(B) An azo dye is prepared as follows: The diazonium salt of Z-aminothiazol-S-sulfonic acid is prepared by adding 29.6 parts of the amine to a solution of 294 parts of 98% sulfuric acid, 11 parts of sodium nitrite and 270 parts of phosphoric acid over a twenty minute period at less than 10 C. The solution is then agitated for 45 minutes at -5 C. This solution of the diazonium salt is then added to a solution of 28.6 parts N-ethyl-N-(2'- ,hydroxyethyl)-m-toluidine, 384 parts of water and 27.5 parts of 98% sulfuric acid at 5 C. After 20 minutes at 5 C., the mass is diluted to 1500 volumes with water and the precipitated product is collected by filtration. The product iswashed with 1500 parts of 25% aqueous sodium chloride and dried. Analysis indicates that the product contains 7% NaCl and 93% of a red azo dye of the structure:

Calculated for C H N O S (percent): C, 45.0; H, 4.8; N, 15.0; S, 17.2. Found (percent): C, 36.9; H, 4.4; N, 2.0; S, 13.3; NaCl, 7.0.

(C) An azo dye monomer is prepared as follows: A mixture of 258 parts of the above azo dye, 1290- parts of dimethylacetamide, 252 parts of triethylamine and 80.5 parts of methacryloyl chloride is stirred for 20 hours at room temperature. The mixture is then heated for 5 minutes at C. and filtered to remove triethylamine hydrochloride. Evaporation of the filtrate to dryness at reduced pressure gives a red monomer of the structure:

I C2H6 EXAMPLE 17 An azo dye is prepared by the procedure of Example 16(B) using 26.4 parts of N-ethyl-N-2'-hydroxyethylaniline in place of N-ethyl-N-(2-hydroxyethyl)-m-toluidine to give a red azo dye of the structure:

This azo dye may be reacted with methacryloyl chloride following the procedure of Example 16(C) to give a dye monomer of the structure:

A fugitive polymeric dye may be prepared by the procedure of Example 16(D) using an equal molar amount of the above dye monomer in place of the dye monomer of that example.

15 EXAMPLE 18 Using the procedure of Example 1(B), 29.9 parts of the disodium salt of aniline-2,5-disulfonic acid is coupled to 17.3 parts of 1-(3'-aminophenyl)-3-methyl-5-pyrazolone. A -part portion of the resulting dye is then converted to the methacrylamine by treating with 4 parts of methacryloyl chloride using the procedure of Example 1(A) to give a yellow azo dye monomer of the structure:

SIOQNa S OaNS.

EXAMPLE 19 Example 18 may be repeated using an equal molar amount of metanilic acid in place of aniline-2,5-disulfonic acid salt to give a yellow dye monomer of the structure:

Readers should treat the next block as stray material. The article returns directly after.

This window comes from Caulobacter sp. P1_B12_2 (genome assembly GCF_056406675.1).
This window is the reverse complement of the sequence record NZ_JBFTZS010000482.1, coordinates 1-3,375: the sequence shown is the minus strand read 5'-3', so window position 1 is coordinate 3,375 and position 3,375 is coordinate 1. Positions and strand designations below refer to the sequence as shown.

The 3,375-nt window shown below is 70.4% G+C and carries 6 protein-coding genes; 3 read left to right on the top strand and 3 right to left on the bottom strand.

SO NS,

NHCOC(CHa)=CH2 A fugitive polymeric dye may be prepared using an equal molar amount of the above dye monomer in place of the dye monomer of Example 18.

EXAMPLE 20 Example 18 may be repeated using the disodium salt of aniline-2,4-disulfonic acid in place of aniline-2,5-disulfonic acid salt and an equal molar amount of 1(3'- amino-5'-chlorophenyl)-3-methyl-5-pyrazolone in place of the unchlorinated pyrazolone to give a yellow azo dye monomer of the structure:

Q Tq- SO Na HOlN NaO S A fugitive polymeric dye may be prepared using an equal molar amount of the above dye monomer in place of the dye monomer of Example 18.

EXAMPLE 21 "Example 18 may be repeated using an equal molar amount of the disodium salt of Amino G acid (7-amino- 1,3-naphthalenedisulfonic acid) in place of aniline-2,5-

disulfonic acid salt to give a yellow azo dye monomer of the structure:

A fugitive polymeric dye may be prepared using an equal molar amount of the above dye monomer in place of the dye monomer of Example 18.

EXAMPLE 22 Using the procedure of Example 1(-B), 15.3 parts of Z-(p-amino-phenoxy) ethanol is coupled with 21.4 parts of the sodium salt of Schaeffers acid (2-naphthol-6-sulfonic acid) and the resulting dye is esterified with excess methacryloyl chloride using the procedure of Example 16(C) to give an orange azo dye monomer of the structure:

A fugitive polymeric dye may be prepared by the polymerization procedure of Example 1(C) using an equal molar amount of the above dye monomer in place of the dye monomer of that example.

EXAMPLE 23 Example 22 may be repeated using the sodium salt of F acid (2-naphthol-7-sulfonic acid) in place of Schaeffers acid salt to give an orange azo dye monomer of the structure:

ISO NE A fugitive polymeric dye may be prepared using the above dye monomer in place of the dye monomer of Example 22.

EXAMPLE 24 Example 22 may be repeated using the sodium salt of Crocein acid (2-naphthol-8-sulfonic acid) in place of Schaetfers acid salt to give an orange azo dye monomer of the structure:

A fugitive polymeric dye may be prepared using the above dye monomer in place of the dye monomer of Example 22.

EXAMPLE 25 Example 22 is repeated using the sodium salt of Nevile and Winthers acid (1-naphthol-4-sulfonic acid) in place 17 of Schaefiers acid salt to give a red azo dye monomer of the structure:

S Na A fugitive polymeric dye may be prepared using the above dye monomer in place of the dye monomer of Example 22.

EXAMPLE 27 Example 22 may be repeated substituting the sodium salt of L-acid (l-naphthol-S-sulfonic acid) for Schaeffers acid salt to give a red dye monomer of the structure: